Maude McDaniel, Columnist
Not too long ago I wrote a column oozing with self-control, in which I mentioned several developments in life that it wouldn’t kill me to get used to. In the interests of equal time, today I have to write about certain developments in this world that I doubt I will ever get used to .
Like tattoos, for instance.
Oh, I try. I keep telling myself, “Maude, tattoos are symbols of the artistic creative spirit, The more tattoss a person has, the more he or she resembles Michaelangelo, who simply put his choices of tattoos somewhere besides his own skin There aren’t a whole lot of churches around these days that are inviting artists to express themselves on their walls, so artistic creation on your own wall must be the modern equivalent.”
Okay. But I still hate tattoos. Something about the mix of colors, maybe, but every time I see a tattoo, my first impulse is to hand the person a washcloth. I don’t mind the little ones strategically placed, just those big all-over ones that look like the person was recently dug up from — well, never mind. And I especially hate tattoos on chefs who are going to prepare my meal. But I don’t eat many meals by chefs, so don’t worry about that.
Then there are men wearing hats in the house, This one really shows how old I am, but I’m going to tackle it anyway. I saw a program on weddings the other day, and one particular wedding was especially beautiful. The bridemaids wore lovely gowns (not black, either); the bride was delectable, and the groom handsome. What more could you want? Well, one thing. I wouldn’t have missed the porkpie hat the groom wore throughout the ceremony and the following celebration.
Now, I know. Humankind has lived so long by now that all the good ideas for shock have been taken The newest generation’s only claim to original thinking is to go back and step on the customs of the past., or what’s a creative young person to do? Men wearing hats in the house is just the latest in defying what appear to be senseless old customs, and if you can even inspire one unguarded moment of pain from the old person in the crowd, you’ve nailed it!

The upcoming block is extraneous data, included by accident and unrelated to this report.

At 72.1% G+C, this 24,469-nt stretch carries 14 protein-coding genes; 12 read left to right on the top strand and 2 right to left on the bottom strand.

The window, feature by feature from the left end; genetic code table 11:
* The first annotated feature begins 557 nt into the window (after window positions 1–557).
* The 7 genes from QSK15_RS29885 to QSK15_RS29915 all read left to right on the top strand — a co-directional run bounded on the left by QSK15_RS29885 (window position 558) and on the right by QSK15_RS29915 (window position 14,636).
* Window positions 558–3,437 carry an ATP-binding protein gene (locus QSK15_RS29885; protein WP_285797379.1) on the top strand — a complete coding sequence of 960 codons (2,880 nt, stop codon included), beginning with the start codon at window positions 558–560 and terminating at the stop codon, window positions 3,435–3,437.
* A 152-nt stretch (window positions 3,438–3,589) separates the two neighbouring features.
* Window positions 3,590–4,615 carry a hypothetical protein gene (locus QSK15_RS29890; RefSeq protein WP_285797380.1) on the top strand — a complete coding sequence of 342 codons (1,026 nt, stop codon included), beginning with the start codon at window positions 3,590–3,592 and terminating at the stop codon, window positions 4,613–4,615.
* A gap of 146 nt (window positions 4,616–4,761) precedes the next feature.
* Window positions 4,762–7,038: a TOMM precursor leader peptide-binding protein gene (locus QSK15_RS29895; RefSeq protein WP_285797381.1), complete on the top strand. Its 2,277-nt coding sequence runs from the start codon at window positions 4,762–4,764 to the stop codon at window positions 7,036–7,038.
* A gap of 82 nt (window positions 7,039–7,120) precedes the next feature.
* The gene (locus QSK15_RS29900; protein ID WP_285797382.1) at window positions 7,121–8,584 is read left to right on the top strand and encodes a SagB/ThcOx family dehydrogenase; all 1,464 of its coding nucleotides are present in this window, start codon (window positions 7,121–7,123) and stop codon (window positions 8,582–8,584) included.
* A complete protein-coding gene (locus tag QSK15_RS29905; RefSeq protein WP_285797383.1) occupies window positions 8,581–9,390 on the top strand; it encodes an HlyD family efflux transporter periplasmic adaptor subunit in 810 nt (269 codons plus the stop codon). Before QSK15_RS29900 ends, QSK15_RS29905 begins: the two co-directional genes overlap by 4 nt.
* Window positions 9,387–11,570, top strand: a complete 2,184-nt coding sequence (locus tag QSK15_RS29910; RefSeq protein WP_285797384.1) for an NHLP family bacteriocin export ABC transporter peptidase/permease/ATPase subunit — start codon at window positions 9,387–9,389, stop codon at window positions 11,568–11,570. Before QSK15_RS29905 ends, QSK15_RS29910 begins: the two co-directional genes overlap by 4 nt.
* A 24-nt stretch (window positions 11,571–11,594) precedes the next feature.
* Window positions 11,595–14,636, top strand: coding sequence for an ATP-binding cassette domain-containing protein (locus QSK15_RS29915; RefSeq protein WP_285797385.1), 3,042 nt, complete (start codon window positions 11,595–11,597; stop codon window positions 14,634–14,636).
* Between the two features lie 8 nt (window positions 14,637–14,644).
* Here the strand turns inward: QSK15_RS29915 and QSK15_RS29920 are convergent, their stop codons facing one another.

And I have to admit, the porkpie hat was inspired. Anyone else would have worn, say, a baseball cap or even a Lincoln stove pipe. But the porkpie hat revealed a neatly calibrated middle position between mocking all the old traditions and just smirking a bit. Gotta give credit where credit is due.
Now that I mention it, it seems to me that, perhaps, one of the biggest differences between teenagers of today and teenagers of my time is that — nowadays they go out a lot at night. Until very late!
Back in my day (okay, if you have to know, we’re talking late 1940s ,early 50s here) once we got home from school, except for church things and special high school programs, most of us just didn’t go out that much after dark. I hear the voice of my elderly reader here, “Speak for yourself, Maude” but then I always speak for myself in these columns.
Let’s put it this way. The vast majority of us teenagers didn’t go out much after dark until college, or job, or marriage. And even in college, girls had to be in the dorms by 10:30 most nights in those times. (Unless, like me, they worked on the newspaper. But that was work, not play. Mostly.) Nowadays, their evening starts about 10 p.m.
No, I do not approve of the busy nightlife of teenagers.
Finally, and I am sorry to take a stand on this, but it’s true – I will never approve of bringing in a gambling casino to Rocky Gap State Park. As I remember I opposed — in this column — opening up the park to private commercial interests years ago. I argued that it would never turn much of a profit. Apparently I was right.
So here we are facing a change that will immeasureably affect the whole moral and economic state of the area. And, from all lessons learned in other such situations, not for the better. I won’t bore you with the arguments – you already know them all, especially that sure quick money does not excuse opening the door to local public gaming, with all its destructive buddies in tow.
I will never get used to that.
Maude McDaniel is a Cumberland freelance writer. Her column appears on alternate Sundays in the Times-News.